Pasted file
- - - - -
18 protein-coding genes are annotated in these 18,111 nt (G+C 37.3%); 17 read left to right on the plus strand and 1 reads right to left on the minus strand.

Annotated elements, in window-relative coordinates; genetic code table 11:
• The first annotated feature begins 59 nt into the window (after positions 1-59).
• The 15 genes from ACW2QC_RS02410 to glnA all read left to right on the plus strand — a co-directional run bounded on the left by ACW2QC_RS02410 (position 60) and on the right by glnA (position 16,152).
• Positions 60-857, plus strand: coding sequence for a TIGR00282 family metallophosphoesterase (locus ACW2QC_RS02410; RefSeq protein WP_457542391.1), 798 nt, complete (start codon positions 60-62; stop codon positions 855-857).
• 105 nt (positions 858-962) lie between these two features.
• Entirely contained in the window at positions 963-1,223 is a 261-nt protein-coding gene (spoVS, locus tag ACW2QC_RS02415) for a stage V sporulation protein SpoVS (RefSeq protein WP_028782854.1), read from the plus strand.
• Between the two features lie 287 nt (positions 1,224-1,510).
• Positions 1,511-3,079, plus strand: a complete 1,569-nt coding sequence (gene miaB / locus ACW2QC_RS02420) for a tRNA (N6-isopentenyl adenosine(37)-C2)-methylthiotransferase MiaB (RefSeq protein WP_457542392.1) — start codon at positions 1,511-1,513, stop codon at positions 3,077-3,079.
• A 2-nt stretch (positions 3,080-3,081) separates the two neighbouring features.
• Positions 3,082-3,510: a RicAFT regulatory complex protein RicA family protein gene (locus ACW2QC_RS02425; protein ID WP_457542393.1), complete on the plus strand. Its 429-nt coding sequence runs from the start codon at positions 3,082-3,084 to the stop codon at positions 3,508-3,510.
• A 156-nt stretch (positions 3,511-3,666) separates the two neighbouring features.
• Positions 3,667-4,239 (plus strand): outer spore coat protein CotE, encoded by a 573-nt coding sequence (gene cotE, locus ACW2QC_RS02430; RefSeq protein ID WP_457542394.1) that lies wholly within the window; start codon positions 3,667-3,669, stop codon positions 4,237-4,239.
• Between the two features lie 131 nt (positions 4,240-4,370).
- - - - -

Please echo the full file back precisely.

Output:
18 protein-coding genes are annotated in these 18,111 nt (G+C 37.3%); 17 read left to right on the plus strand and 1 reads right to left on the minus strand.

Annotated elements, in window-relative coordinates; genetic code table 11:
• The first annotated feature begins 59 nt into the window (after positions 1-59).
• The 15 genes from ACW2QC_RS02410 to glnA all read left to right on the plus strand — a co-directional run bounded on the left by ACW2QC_RS02410 (position 60) and on the right by glnA (position 16,152).
• Positions 60-857, plus strand: coding sequence for a TIGR00282 family metallophosphoesterase (locus ACW2QC_RS02410; RefSeq protein WP_457542391.1), 798 nt, complete (start codon positions 60-62; stop codon positions 855-857).
• 105 nt (positions 858-962) lie between these two features.
• Entirely contained in the window at positions 963-1,223 is a 261-nt protein-coding gene (spoVS, locus tag ACW2QC_RS02415) for a stage V sporulation protein SpoVS (RefSeq protein WP_028782854.1), read from the plus strand.
• Between the two features lie 287 nt (positions 1,224-1,510).
• Positions 1,511-3,079, plus strand: a complete 1,569-nt coding sequence (gene miaB / locus ACW2QC_RS02420) for a tRNA (N6-isopentenyl adenosine(37)-C2)-methylthiotransferase MiaB (RefSeq protein WP_457542392.1) — start codon at positions 1,511-1,513, stop codon at positions 3,077-3,079.
• A 2-nt stretch (positions 3,080-3,081) separates the two neighbouring features.
• Positions 3,082-3,510: a RicAFT regulatory complex protein RicA family protein gene (locus ACW2QC_RS02425; protein ID WP_457542393.1), complete on the plus strand. Its 429-nt coding sequence runs from the start codon at positions 3,082-3,084 to the stop codon at positions 3,508-3,510.
• A 156-nt stretch (positions 3,511-3,666) separates the two neighbouring features.
• Positions 3,667-4,239 (plus strand): outer spore coat protein CotE, encoded by a 573-nt coding sequence (gene cotE, locus ACW2QC_RS02430; RefSeq protein ID WP_457542394.1) that lies wholly within the window; start codon positions 3,667-3,669, stop codon positions 4,237-4,239.
• Between the two features lie 131 nt (positions 4,240-4,370).